Senate Budget Committee Chairman Kent Conrad is holding back the Senate Democrats’ budget plan to give a bipartisan group of senators more time to strike a deal on a long-term deficit-reduction proposal.
Conrad (D-N.D.) is one of the “Gang of Six” negotiators working on a budget deal based on the recommendations of President Obama’s debt commission. The group hopes to put the debt commission’s proposals into legislation that could win a vote from Congress.
“I’ve prepared several different budget resolutions,” Conrad said. “I’m trying to give the Group of Six effort every chance.”
Conrad said he has not made a final decision on whether to use the Senate Democratic budget proposal to advance the recommendations of the fiscal commission.
Conrad made clear on Tuesday, however, that he would not advance Medicare overhaul such as that proposed by House Budget Committee Chairman Paul RyanPaul RyanGeorgia campaigns keep up pressure ahead of runoff vote Meet the centrist trying to strike a deal on healthcare Five key moments from Trump's first 100 days MORE (R-Wis.) or former Sen. Pete Domenici (R-N.M.) and Alice Rivlin, a former Democratic White House budget director.
“I don’t think that’s the way to go,” he said. “That really breaks the contract with people who have paid in for years. It is in effect a voucher system, but it’s a voucher for insurance companies.”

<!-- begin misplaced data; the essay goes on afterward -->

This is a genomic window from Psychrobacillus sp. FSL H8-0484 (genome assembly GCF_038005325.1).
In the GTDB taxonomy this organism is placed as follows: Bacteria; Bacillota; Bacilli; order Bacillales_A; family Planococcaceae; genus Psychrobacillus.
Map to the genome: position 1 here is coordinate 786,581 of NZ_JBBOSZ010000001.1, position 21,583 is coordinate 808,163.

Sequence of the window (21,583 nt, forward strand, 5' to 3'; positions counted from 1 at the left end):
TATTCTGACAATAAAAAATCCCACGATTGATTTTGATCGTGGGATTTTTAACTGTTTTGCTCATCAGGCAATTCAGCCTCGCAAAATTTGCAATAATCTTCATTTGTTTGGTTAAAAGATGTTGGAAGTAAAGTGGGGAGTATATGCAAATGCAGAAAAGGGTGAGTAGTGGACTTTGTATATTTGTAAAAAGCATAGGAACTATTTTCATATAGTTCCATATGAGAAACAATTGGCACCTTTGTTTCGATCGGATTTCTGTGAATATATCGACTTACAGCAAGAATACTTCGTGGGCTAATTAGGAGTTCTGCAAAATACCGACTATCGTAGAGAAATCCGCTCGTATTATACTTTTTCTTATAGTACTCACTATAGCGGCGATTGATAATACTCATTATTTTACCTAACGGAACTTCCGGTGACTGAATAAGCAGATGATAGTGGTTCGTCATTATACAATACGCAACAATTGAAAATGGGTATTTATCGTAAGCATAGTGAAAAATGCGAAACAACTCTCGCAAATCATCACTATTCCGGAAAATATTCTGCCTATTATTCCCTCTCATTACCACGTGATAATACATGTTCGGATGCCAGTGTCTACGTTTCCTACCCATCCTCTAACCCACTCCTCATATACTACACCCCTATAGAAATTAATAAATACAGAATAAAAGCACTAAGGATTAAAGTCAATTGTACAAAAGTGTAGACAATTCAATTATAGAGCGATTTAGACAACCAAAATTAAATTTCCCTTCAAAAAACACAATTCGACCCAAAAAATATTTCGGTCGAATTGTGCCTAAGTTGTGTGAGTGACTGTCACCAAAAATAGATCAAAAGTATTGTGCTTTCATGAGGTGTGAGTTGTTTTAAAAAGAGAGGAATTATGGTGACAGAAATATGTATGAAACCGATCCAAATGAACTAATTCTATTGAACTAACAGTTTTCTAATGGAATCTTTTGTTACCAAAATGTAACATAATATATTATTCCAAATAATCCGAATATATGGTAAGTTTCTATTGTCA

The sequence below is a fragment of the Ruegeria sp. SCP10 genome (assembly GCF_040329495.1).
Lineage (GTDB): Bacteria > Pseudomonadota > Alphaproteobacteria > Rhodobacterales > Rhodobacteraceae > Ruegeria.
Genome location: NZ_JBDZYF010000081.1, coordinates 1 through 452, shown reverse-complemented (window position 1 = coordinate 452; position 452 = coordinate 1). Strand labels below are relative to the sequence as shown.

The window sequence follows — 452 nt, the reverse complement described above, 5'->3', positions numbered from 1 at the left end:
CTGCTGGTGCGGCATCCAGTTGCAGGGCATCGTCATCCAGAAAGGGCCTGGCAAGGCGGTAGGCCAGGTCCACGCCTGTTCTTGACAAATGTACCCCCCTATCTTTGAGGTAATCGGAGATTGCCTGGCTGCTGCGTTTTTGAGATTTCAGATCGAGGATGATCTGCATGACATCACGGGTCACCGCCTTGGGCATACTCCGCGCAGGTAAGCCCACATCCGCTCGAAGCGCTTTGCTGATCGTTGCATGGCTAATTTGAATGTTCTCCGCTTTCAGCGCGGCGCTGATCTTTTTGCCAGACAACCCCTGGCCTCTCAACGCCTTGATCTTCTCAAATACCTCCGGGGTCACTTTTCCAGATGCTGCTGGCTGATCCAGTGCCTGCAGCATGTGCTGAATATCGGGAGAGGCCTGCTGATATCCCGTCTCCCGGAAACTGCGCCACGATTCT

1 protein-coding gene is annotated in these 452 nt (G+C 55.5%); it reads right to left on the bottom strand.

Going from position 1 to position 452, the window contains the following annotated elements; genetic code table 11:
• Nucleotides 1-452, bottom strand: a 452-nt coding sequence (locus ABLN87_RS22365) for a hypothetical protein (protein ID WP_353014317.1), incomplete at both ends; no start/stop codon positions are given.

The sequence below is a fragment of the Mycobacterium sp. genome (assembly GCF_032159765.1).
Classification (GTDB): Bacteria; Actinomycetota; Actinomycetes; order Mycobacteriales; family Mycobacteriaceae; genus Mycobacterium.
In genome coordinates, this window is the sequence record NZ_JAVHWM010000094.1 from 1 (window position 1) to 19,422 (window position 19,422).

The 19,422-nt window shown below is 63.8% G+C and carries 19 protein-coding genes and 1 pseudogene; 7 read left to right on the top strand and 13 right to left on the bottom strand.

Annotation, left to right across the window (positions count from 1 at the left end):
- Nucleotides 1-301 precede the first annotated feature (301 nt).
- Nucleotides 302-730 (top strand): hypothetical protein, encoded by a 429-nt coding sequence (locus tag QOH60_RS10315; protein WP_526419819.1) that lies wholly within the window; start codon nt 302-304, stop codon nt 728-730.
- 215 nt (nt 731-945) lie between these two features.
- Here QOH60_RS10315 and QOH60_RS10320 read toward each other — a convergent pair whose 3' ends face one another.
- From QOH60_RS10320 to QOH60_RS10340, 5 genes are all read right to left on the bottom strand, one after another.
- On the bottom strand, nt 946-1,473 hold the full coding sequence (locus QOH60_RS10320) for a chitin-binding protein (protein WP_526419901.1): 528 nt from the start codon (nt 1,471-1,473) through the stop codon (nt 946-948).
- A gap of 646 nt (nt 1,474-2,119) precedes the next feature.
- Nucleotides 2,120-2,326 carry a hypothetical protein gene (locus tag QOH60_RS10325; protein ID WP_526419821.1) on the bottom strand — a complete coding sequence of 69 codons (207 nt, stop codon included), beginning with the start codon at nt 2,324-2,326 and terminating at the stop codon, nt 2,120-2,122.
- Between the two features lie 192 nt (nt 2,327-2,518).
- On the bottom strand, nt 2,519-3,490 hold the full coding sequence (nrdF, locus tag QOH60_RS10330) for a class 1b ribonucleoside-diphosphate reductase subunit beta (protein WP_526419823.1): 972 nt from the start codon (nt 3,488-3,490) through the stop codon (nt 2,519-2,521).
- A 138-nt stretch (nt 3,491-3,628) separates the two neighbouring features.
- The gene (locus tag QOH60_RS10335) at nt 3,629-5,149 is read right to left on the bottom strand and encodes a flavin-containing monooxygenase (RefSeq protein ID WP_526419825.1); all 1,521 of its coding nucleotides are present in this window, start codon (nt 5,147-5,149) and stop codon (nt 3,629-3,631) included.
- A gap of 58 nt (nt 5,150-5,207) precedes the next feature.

The six senators are sticking to the framework of President Obama’s debt commission and are focused on more modest reforms than those proposed Tuesday by House Republicans.
For example, the group is looking at changes to the Community Living Assistance Services and Supports program. Repealing the community living assistance portion of the 2010 healthcare reform law would cost $76 billion over the next nine years but save money over the longer term.
The bipartisan negotiators are also looking a discretionary spending cuts — including defense cuts — and tax reform that would wipe out many niche tax breaks and lower the broad income rates.
Conrad panned the budget proposal unveiled Tuesday by Ryan as “draconian,” dismissing the Republican’s call to convert Medicare into a premium support program as a giveaway to insurance companies. Under the proposal, the government would pay a fixed amount to insurance companies to cover beneficiaries
“I think that it completely lacks balance,” Conrad said of Ryan’s plan. “He has dramatic cuts in taxes for the wealthiest among us, and finances that by draconian cuts to those of us who are dependent on Medicaid and Medicare.”
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